The 2020 Major League Baseball season will draw to a close over the next week with the playing out of the sport’s ultimate event, the World Series.

This year’s top team in each league, the American League’s Tampa Bay Rays and the National League’s Los Angeles Dodgers, will face one another in a best-of-seven series held at brand new Globe Life Field in Arlington, Texas.

This neutral site Fall Classic was made necessary by restrictions placed on MLB this year by the COVID19 coronavirus pandemic and subsequent agreements reached between the league and the MLBPA (Player’s Association) which enabled a shortened regular season and an expanded postseason to take place.

For one of these two franchises and their fan bases, a lengthy wait for a world championship is about to end.

The Dodgers are one of baseball’s most storied teams. They have won 19 division titles, reached the playoffs twice as a Wildcard, captured 24 National League pennants, including three of the last four, and have won a half-dozen World Series crowns. However, it has been a long 32-year wait for Dodger fans since the club last won in 1988 when Tommy Lasorda was managing, Orel Hershiser was dominating on the mound, and Kirk Gibson was blasting an unforgetrable home run.

Meanwhile, the Rays franchise wouldn’t even play the first game in franchise history for another decade after that Dodgers most recent title. But over their 22-year existence they and their fans in the Tampa-St. Petersburg area of Florida and across the country continue to wait for their first World Series championship. The Rays have only even reached the Fall Classic once before, losing to the Phillies in five games back in 2008.

Let’s break the two teams down a little bit, and then I will give my prediction for the 2020 World Series winner.


In the final MLB Power Rankings published here at The Bell at the end of the regular season the Rays finished as the #2 team and the Dodgers at #3 in all of baseball. Tampa Bay was the American League’s top ball club. In the National League, Los Angeles ranked behind only the top overall team, their NL West division-rival San Diego Padres. The Dodgers went on to register a three-game sweep of the Padres in an NLDS earlier this month.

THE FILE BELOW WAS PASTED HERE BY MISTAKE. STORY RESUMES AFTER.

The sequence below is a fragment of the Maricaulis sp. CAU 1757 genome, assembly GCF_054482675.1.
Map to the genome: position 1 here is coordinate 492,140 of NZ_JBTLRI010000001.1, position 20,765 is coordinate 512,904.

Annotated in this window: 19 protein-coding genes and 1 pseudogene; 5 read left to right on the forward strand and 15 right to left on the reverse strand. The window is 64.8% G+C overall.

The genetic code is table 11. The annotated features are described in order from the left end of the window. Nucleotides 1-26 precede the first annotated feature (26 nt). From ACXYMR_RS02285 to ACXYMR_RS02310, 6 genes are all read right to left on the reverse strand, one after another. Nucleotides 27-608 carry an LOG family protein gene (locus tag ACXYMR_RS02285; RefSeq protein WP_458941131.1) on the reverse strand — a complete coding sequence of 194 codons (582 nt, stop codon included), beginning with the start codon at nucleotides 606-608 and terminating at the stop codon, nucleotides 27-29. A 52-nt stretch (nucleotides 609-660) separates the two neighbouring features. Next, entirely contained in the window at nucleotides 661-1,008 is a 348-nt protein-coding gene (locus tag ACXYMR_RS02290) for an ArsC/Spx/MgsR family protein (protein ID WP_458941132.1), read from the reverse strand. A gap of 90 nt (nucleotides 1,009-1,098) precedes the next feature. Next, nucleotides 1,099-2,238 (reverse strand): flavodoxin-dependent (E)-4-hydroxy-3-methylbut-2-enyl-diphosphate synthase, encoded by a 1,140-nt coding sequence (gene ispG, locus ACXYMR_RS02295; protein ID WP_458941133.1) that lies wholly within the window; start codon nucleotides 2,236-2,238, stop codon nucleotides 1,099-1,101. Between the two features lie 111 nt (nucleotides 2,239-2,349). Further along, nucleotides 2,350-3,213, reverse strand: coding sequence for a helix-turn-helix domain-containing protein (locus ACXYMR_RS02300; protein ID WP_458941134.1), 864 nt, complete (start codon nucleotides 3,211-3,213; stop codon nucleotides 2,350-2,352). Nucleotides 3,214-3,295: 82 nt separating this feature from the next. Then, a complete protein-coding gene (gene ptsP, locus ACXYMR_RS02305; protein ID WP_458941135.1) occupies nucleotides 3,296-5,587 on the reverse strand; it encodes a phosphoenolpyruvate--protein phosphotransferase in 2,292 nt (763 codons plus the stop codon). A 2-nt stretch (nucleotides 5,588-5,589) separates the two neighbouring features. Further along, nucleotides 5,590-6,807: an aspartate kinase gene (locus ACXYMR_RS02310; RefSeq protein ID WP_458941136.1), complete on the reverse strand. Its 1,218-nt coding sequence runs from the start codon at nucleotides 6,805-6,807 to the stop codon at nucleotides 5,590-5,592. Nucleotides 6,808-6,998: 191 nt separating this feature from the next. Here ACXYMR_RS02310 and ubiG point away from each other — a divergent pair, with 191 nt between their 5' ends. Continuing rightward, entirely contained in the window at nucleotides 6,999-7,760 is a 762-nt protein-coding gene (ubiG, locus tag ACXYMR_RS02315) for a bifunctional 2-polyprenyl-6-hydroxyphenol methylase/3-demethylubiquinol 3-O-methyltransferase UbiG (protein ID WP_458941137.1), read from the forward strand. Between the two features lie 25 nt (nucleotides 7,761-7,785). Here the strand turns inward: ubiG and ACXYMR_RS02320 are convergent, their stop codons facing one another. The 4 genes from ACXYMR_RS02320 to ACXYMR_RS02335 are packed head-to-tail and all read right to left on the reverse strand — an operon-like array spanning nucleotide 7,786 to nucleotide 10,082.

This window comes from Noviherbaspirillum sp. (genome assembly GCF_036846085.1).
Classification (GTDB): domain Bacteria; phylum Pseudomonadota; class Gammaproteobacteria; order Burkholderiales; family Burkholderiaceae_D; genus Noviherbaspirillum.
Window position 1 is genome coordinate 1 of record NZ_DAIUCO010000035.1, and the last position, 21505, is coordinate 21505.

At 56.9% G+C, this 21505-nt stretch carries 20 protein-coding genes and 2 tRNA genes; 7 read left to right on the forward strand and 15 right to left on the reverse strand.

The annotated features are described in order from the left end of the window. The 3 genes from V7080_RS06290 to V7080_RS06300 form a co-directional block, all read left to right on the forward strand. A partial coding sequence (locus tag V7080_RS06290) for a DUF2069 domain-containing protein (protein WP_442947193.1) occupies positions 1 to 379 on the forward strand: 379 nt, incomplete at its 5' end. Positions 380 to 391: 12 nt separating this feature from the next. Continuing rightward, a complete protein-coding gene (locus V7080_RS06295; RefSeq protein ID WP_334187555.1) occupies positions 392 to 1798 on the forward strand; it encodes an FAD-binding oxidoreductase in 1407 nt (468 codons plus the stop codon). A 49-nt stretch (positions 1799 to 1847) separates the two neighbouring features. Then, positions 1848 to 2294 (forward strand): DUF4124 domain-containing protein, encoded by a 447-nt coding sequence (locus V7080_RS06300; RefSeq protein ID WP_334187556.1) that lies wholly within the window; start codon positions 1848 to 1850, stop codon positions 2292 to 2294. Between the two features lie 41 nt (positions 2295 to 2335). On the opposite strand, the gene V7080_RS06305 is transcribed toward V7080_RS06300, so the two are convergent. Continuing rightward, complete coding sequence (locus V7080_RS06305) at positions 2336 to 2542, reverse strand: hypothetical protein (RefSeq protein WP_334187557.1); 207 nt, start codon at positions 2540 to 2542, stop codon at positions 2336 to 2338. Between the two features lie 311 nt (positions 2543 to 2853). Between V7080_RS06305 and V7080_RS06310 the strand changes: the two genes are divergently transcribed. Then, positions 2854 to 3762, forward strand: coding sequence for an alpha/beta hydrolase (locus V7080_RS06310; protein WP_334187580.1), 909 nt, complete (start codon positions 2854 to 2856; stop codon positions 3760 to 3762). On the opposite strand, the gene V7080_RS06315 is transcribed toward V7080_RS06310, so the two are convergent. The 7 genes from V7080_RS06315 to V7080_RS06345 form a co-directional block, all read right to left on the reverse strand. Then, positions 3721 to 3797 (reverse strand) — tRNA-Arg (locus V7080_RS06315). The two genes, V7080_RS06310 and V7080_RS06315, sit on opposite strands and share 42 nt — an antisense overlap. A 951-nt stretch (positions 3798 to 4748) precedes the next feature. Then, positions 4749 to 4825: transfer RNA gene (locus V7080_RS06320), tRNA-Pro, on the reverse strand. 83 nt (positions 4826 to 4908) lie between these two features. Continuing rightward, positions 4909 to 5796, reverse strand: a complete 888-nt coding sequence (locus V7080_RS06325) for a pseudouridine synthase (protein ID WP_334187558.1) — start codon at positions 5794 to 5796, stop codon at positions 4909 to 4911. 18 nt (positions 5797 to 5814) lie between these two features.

There is a huge difference between the two teams where offensive production is concerned. The Dodgers are clearly the more dangerous and productive team with bats in their hands. Los Angeles finished as the top offensive team in MLB this season, averaging 5.81 runs per game. The Rays were 13th at 4.68, more than a run fewer in each contest. LA also blasted 118 home runs during the regular season, best in baseball while the Rays’ 80 left them middle-of-the-pack at 14th overall among baseball’s 30 teams.

Postseason offense:

  • Dodgers – 12 games, 69 runs, .256/.355/.456 slash, 18 home runs, 5 steals
  • Rays – 14 games, 57 runs, .209/.295/.407 slash, 25 home runs, 2 steals

To get the defensive component built into my Power Rankings, I use the overall defensive score as provided by Fangraphs. The two teams finished fairly close in that category during the season, with the Rays at 17 and Dodgers at 18 in the 2020 season. Each team has played fantastic defense during the postseason. Tampa Bay has committed just four errors over their 14 playoff contests to this point, three of those coming during their five-game victory over the New York Yankees in the ALDS. Los Angeles has committed five errors over a dozen playoff contests, three of those during their dramatic seven-game victory over the Atlanta Braves in the NLCS.